The Hotel Whitcomb echoes the graciousness of turn-of-the-century San Francisco with Austrian crystal chandeliers, beautiful marble, Tiffany Stained Glass and rare Janesero paneling adorning the elegant lobby. Originally named Hotel Whitcomb, after wealthy San Franciscan A.C. Whitcomb, the hotel then went through a few name changes over the years until it's proper name was restored in 2007. The hotel bears the city's history as deeply as the 1906 earthquake altered the destiny of the yet unbuilt hotel.
During the post-earthquake reconstruction period of 1910, city architects Wright, Rushforth and Cahill were drawing plans for the new hotel. The proposed site, facing Civic Center, attracted the attention of city leaders who needed a temporary City Hall while the original was being rebuilt. Inspired by a sense of civic pride, the Whitcomb Estate agreed to have their hotel used as City Hall. The architects of Hotel Whitcomb used all of their ingenuity to affect a compromise between the original and secondary plans. Hotel Whitcomb served as the seat of government for San Francisco from 1912 through 1915.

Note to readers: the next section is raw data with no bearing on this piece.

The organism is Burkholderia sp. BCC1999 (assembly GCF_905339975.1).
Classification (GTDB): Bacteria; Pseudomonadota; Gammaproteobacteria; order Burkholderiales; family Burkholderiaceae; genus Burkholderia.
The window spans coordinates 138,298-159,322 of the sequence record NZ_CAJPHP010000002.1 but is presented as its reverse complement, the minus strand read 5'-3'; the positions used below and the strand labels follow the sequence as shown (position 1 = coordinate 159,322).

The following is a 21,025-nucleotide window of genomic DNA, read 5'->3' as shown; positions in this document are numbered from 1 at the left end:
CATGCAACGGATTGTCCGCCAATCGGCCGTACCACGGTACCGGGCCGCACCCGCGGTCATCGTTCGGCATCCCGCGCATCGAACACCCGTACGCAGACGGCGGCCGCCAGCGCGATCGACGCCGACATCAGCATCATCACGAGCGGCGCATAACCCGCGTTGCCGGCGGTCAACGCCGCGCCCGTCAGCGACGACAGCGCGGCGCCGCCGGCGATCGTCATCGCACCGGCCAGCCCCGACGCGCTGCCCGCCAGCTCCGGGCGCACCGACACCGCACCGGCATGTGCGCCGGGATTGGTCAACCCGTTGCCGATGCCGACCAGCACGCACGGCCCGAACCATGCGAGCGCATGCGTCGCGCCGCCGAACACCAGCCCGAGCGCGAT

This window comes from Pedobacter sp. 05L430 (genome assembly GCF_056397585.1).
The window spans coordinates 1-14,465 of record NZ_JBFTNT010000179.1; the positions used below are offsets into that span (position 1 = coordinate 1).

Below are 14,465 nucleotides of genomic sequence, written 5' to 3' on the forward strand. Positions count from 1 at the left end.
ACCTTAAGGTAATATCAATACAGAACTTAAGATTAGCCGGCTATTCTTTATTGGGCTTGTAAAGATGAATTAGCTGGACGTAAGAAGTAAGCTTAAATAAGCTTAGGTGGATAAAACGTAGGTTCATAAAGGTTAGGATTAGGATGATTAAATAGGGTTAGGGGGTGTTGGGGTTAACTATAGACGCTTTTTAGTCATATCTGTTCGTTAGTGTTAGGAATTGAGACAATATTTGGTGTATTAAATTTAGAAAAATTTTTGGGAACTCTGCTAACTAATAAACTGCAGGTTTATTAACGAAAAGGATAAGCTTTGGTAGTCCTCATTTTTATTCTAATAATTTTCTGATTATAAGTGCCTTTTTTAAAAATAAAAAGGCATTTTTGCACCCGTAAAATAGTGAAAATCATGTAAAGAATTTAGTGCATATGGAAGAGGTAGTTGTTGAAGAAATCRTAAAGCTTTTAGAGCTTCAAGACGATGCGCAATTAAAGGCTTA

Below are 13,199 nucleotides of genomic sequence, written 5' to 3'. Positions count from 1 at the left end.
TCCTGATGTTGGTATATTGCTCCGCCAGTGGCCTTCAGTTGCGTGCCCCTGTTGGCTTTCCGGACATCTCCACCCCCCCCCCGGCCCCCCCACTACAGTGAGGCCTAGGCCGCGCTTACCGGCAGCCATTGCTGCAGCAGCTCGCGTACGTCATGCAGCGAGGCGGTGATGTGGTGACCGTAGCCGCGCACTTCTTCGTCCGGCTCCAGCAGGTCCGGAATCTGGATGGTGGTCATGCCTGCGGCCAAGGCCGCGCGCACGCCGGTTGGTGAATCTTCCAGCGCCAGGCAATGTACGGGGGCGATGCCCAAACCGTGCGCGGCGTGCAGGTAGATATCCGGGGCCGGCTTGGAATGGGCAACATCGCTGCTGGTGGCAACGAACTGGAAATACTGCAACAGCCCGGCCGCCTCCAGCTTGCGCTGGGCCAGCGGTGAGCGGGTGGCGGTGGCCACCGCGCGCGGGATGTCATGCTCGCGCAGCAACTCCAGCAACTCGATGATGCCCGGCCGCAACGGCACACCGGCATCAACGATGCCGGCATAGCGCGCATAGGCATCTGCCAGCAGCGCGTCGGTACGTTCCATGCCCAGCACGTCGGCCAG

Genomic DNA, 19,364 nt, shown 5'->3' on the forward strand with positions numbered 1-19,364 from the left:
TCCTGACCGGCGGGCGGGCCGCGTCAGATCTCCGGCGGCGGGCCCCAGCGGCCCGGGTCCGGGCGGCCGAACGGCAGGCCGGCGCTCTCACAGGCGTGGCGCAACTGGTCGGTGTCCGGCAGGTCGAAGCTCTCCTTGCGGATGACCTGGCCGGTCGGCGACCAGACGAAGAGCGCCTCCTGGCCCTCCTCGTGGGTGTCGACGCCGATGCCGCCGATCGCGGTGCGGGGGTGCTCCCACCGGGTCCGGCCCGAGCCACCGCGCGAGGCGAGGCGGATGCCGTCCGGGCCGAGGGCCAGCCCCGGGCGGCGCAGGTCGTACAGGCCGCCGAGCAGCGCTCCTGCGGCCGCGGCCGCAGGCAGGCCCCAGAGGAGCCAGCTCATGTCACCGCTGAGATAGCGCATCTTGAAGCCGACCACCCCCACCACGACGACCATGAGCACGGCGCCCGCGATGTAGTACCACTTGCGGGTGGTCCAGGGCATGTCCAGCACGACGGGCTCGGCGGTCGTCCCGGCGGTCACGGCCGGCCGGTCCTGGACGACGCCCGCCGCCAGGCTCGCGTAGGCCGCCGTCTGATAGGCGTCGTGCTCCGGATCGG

Until the mid 1990s, the words City Hall could still be seen faintly etched above the main entrance. The mayor's office, once located on the mezzanine level, now serves as the administrative office. Guests stay on the remaining floors of the hotel that were once occupied by other government officials, including judges for the Superior Court. Remnants of the original jail cells are still intact in the basement of the hotel and used for storage rooms today.